Monday Pep Rally is a weekly feature where the Misfits post a question for you, the reader, to answer. You can answer on your own blog and link in the comments, or just answer here!
Hey Misfiteers, Cait here! We've talked a bit this year about setting. In January, Marieke talked about how the places we travel to can influence our writing. Last month, Dahlia talked about writing the places we call home, and at the beginning of April, Chessie talked about whether to worldbuild or not to worldbuild. And all that got me thinking about how I decide where to set my stories.
For me, a lot depends on the story. What's the genre? Obviously if it's straight fantasy, I'm not likely to set it somewhere like Paris, France, or Dayton, Ohio. But more than that, I have to really think about what the story needs. Do I need mountains? Beaches? Snow? A city or suburbs, or wide open spaces?
When I started writing ParaWars, my post-apocalyptic paranormal, I wanted someplace familiar. But more than that, I needed someplace that could easily have been reclaimed by nature in a few short years. West Virginia worked perfectly. I grew up in Virginia, hiked the Appalachian Trail. I knew the area, and from years of camping, knew just how easily the forest could take over. It felt just right, and the location pretty much came with the story.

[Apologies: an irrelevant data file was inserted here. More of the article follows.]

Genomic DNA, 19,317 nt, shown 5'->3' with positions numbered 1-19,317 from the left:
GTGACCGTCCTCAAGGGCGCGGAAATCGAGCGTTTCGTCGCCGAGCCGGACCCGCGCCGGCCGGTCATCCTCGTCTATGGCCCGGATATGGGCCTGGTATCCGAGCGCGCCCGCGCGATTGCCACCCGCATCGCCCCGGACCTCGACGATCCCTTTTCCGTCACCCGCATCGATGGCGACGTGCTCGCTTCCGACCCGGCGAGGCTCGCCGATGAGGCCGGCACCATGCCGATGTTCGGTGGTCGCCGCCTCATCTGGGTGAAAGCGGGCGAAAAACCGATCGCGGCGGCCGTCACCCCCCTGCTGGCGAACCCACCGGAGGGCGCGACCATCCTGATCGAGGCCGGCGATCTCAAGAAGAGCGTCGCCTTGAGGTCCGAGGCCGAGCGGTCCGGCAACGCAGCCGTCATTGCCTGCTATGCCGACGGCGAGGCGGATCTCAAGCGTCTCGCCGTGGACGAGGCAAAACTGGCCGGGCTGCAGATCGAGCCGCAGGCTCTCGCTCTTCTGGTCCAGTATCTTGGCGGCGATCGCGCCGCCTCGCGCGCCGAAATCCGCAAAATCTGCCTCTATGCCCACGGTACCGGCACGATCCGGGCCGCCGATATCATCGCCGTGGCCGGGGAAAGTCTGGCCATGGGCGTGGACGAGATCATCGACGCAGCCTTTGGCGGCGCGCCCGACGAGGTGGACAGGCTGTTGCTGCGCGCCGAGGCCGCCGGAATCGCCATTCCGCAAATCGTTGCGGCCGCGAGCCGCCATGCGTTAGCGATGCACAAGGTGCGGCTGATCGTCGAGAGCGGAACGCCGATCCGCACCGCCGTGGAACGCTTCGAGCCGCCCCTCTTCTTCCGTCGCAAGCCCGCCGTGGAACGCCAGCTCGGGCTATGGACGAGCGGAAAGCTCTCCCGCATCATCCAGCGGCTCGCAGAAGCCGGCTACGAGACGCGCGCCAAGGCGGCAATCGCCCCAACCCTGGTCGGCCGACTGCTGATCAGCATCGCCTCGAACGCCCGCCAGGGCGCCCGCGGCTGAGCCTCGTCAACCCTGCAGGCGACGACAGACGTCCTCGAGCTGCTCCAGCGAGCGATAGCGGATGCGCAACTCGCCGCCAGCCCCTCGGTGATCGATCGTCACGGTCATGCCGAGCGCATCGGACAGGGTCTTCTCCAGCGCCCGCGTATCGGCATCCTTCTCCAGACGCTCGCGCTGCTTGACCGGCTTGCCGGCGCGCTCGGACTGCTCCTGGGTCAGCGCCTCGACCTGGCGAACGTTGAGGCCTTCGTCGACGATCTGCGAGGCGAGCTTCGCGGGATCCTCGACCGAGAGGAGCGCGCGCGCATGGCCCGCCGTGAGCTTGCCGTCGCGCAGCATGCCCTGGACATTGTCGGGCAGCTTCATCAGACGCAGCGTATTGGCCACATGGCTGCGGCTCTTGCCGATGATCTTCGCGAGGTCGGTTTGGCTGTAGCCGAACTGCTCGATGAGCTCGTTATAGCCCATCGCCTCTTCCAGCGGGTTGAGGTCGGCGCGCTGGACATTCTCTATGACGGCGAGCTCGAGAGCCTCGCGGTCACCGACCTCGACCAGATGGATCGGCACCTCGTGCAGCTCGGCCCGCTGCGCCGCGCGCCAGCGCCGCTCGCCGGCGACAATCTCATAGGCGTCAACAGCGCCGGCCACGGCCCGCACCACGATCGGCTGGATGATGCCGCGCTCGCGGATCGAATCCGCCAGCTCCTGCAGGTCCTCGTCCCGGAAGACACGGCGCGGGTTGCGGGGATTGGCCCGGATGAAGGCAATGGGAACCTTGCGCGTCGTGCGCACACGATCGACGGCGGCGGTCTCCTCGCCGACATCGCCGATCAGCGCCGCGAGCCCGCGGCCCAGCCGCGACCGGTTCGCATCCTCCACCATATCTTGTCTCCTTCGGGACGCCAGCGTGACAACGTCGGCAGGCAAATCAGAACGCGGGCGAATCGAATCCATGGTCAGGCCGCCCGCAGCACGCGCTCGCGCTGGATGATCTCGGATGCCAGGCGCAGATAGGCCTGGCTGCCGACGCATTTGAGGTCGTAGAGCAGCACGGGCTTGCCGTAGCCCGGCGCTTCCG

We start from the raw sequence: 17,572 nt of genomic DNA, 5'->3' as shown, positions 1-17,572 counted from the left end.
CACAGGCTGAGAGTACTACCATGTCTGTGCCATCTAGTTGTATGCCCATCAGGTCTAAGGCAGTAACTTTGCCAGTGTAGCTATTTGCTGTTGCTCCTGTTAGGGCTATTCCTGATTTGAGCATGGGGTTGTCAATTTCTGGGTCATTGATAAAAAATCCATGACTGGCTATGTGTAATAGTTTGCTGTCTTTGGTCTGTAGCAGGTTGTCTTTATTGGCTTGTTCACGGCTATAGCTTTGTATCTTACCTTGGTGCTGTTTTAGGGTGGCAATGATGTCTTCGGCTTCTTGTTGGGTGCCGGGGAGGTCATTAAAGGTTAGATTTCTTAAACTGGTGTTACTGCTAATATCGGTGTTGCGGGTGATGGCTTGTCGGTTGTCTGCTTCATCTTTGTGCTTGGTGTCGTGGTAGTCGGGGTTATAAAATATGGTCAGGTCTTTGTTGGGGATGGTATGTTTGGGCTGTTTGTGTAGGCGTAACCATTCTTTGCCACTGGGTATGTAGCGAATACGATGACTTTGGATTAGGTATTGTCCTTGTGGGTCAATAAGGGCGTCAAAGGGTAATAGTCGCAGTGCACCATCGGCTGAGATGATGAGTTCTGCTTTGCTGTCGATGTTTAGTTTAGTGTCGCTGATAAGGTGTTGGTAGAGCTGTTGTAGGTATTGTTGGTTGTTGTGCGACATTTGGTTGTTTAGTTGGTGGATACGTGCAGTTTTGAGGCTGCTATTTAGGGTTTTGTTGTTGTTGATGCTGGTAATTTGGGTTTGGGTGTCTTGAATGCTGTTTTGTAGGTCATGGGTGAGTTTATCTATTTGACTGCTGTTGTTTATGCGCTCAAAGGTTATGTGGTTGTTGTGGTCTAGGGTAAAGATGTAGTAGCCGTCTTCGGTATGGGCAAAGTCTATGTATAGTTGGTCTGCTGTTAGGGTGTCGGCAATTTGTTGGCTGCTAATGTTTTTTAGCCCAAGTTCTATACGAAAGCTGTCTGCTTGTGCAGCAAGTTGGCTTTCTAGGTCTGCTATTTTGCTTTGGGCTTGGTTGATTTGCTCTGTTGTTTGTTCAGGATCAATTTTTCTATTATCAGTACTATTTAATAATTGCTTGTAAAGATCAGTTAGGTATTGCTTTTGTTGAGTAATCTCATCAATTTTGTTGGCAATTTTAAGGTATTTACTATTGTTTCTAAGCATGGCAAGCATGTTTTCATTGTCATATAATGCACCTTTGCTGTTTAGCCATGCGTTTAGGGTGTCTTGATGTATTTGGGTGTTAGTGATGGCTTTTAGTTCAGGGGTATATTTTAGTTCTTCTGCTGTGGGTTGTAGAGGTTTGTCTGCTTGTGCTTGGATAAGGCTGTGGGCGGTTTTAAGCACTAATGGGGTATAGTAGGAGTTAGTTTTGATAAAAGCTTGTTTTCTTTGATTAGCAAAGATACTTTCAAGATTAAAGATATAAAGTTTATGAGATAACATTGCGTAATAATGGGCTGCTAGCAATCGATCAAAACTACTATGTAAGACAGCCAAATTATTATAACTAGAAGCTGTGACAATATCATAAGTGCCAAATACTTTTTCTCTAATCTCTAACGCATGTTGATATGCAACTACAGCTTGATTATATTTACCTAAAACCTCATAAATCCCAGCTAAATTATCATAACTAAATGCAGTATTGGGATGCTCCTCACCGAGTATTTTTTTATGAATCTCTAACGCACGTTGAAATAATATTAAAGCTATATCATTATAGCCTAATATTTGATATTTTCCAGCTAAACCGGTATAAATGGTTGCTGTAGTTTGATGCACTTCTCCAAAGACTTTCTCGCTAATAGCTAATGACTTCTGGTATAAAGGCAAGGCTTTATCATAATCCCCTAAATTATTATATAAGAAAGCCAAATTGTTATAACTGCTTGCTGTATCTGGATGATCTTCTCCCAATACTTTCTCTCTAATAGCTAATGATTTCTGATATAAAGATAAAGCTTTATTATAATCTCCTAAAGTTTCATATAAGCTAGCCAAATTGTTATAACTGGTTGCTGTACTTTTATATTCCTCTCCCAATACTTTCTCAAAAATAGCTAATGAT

Eyre House, on the other hand, took me a while. I had the story well before I had a location. All I knew was I needed a beach. Since it was a Jane Eyre redux, I wanted a place that had the same definitive flavor as England. The South seemed perfect. So I whittled it down. Florida wasn't Southern enough (if you live in the South, you know what I mean). Eventually I landed on Edisto Island, off the coast of Charleston, SC. A beautiful place that as soon as I found it, I knew it was right. But I'd never been, so I knew I'd need help.
But no matter how you get there, your location is important. Your setting can make or break your story. It's like a main character that acts and speaks through scenery and view. So how do you decide where to set your narrative? Is it random, or do you plan it out like you plan the story?
Photos by Cait Greer